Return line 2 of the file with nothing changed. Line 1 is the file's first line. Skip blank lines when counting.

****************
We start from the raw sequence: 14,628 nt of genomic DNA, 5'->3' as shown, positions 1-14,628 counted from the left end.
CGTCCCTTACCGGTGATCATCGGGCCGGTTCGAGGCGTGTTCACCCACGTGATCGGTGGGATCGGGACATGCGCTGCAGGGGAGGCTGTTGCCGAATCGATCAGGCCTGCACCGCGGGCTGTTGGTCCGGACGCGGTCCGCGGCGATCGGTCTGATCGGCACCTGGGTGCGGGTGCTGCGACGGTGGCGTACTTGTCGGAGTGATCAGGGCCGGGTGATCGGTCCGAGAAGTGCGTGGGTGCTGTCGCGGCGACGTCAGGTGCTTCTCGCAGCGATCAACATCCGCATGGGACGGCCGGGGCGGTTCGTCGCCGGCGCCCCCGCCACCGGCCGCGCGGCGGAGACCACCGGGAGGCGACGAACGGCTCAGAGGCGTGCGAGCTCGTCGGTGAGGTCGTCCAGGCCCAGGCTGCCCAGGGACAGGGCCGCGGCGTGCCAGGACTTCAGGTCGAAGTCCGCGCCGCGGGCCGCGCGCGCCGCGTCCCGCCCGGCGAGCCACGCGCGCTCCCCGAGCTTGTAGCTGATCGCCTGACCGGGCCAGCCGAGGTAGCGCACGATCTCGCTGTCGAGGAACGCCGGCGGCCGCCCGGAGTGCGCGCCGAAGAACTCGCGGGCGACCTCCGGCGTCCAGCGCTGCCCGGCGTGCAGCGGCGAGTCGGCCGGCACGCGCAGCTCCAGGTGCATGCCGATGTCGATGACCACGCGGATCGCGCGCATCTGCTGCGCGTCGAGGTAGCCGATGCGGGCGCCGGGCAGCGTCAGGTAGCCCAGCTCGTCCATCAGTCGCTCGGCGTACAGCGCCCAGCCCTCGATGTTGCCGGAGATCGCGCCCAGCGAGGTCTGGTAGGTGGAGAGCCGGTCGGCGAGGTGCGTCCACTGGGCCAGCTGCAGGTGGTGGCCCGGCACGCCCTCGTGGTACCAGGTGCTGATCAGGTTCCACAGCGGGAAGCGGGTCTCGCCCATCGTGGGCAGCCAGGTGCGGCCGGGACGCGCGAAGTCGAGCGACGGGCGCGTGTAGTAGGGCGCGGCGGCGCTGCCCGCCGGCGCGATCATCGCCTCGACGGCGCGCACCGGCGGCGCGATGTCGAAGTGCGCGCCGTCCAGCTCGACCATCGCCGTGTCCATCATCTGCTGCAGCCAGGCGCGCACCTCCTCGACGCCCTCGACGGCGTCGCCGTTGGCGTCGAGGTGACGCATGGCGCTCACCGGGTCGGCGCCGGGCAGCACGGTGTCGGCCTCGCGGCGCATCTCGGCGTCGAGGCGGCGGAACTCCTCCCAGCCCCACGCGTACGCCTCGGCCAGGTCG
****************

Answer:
CGTCCCTTACCGGTGATCATCGGGCCGGTTCGAGGCGTGTTCACCCACGTGATCGGTGGGATCGGGACATGCGCTGCAGGGGAGGCTGTTGCCGAATCGATCAGGCCTGCACCGCGGGCTGTTGGTCCGGACGCGGTCCGCGGCGATCGGTCTGATCGGCACCTGGGTGCGGGTGCTGCGACGGTGGCGTACTTGTCGGAGTGATCAGGGCCGGGTGATCGGTCCGAGAAGTGCGTGGGTGCTGTCGCGGCGACGTCAGGTGCTTCTCGCAGCGATCAACATCCGCATGGGACGGCCGGGGCGGTTCGTCGCCGGCGCCCCCGCCACCGGCCGCGCGGCGGAGACCACCGGGAGGCGACGAACGGCTCAGAGGCGTGCGAGCTCGTCGGTGAGGTCGTCCAGGCCCAGGCTGCCCAGGGACAGGGCCGCGGCGTGCCAGGACTTCAGGTCGAAGTCCGCGCCGCGGGCCGCGCGCGCCGCGTCCCGCCCGGCGAGCCACGCGCGCTCCCCGAGCTTGTAGCTGATCGCCTGACCGGGCCAGCCGAGGTAGCGCACGATCTCGCTGTCGAGGAACGCCGGCGGCCGCCCGGAGTGCGCGCCGAAGAACTCGCGGGCGACCTCCGGCGTCCAGCGCTGCCCGGCGTGCAGCGGCGAGTCGGCCGGCACGCGCAGCTCCAGGTGCATGCCGATGTCGATGACCACGCGGATCGCGCGCATCTGCTGCGCGTCGAGGTAGCCGATGCGGGCGCCGGGCAGCGTCAGGTAGCCCAGCTCGTCCATCAGTCGCTCGGCGTACAGCGCCCAGCCCTCGATGTTGCCGGAGATCGCGCCCAGCGAGGTCTGGTAGGTGGAGAGCCGGTCGGCGAGGTGCGTCCACTGGGCCAGCTGCAGGTGGTGGCCCGGCACGCCCTCGTGGTACCAGGTGCTGATCAGGTTCCACAGCGGGAAGCGGGTCTCGCCCATCGTGGGCAGCCAGGTGCGGCCGGGACGCGCGAAGTCGAGCGACGGGCGCGTGTAGTAGGGCGCGGCGGCGCTGCCCGCCGGCGCGATCATCGCCTCGACGGCGCGCACCGGCGGCGCGATGTCGAAGTGCGCGCCGTCCAGCTCGACCATCGCCGTGTCCATCATCTGCTGCAGCCAGGCGCGCACCTCCTCGACGCCCTCGACGGCGTCGCCGTTGGCGTCGAGGTGACGCATGGCGCTCACCGGGTCGGCGCCGGGCAGCACGGTGTCGGCCTCGCGGCGCATCTCGGCGTCGAGGCGGCGGAACTCCTCCCAGCCCCACGCGTACGCCTCGGCCAGGTCG